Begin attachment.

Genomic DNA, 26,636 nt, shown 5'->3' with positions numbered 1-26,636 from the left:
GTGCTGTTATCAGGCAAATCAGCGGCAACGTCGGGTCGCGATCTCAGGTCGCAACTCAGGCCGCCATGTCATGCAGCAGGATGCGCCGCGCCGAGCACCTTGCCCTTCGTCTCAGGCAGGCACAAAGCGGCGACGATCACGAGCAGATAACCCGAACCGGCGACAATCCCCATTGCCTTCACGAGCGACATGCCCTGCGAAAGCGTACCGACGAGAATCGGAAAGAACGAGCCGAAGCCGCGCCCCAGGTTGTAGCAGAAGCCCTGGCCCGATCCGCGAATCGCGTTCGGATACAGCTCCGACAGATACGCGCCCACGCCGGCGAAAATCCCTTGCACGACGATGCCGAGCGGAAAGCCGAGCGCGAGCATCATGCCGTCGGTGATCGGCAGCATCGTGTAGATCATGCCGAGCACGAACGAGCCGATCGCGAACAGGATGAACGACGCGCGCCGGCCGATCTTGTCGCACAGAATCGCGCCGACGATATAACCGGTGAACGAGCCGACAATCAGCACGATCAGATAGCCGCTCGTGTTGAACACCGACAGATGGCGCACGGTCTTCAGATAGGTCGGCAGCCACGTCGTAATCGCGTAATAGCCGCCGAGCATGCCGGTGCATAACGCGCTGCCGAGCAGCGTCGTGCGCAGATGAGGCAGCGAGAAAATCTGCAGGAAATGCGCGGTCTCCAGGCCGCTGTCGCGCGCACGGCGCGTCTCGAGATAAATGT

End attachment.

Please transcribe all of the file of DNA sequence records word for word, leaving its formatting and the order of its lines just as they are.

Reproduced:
Genomic DNA, 26,636 nt, shown 5'->3' with positions numbered 1-26,636 from the left:
GTGCTGTTATCAGGCAAATCAGCGGCAACGTCGGGTCGCGATCTCAGGTCGCAACTCAGGCCGCCATGTCATGCAGCAGGATGCGCCGCGCCGAGCACCTTGCCCTTCGTCTCAGGCAGGCACAAAGCGGCGACGATCACGAGCAGATAACCCGAACCGGCGACAATCCCCATTGCCTTCACGAGCGACATGCCCTGCGAAAGCGTACCGACGAGAATCGGAAAGAACGAGCCGAAGCCGCGCCCCAGGTTGTAGCAGAAGCCCTGGCCCGATCCGCGAATCGCGTTCGGATACAGCTCCGACAGATACGCGCCCACGCCGGCGAAAATCCCTTGCACGACGATGCCGAGCGGAAAGCCGAGCGCGAGCATCATGCCGTCGGTGATCGGCAGCATCGTGTAGATCATGCCGAGCACGAACGAGCCGATCGCGAACAGGATGAACGACGCGCGCCGGCCGATCTTGTCGCACAGAATCGCGCCGACGATATAACCGGTGAACGAGCCGACAATCAGCACGATCAGATAGCCGCTCGTGTTGAACACCGACAGATGGCGCACGGTCTTCAGATAGGTCGGCAGCCACGTCGTAATCGCGTAATAGCCGCCGAGCATGCCGGTGCATAACGCGCTGCCGAGCAGCGTCGTGCGCAGATGAGGCAGCGAGAAAATCTGCAGGAAATGCGCGGTCTCCAGGCCGCTGTCGCGCGCACGGCGCGTCTCGAGATAAATGT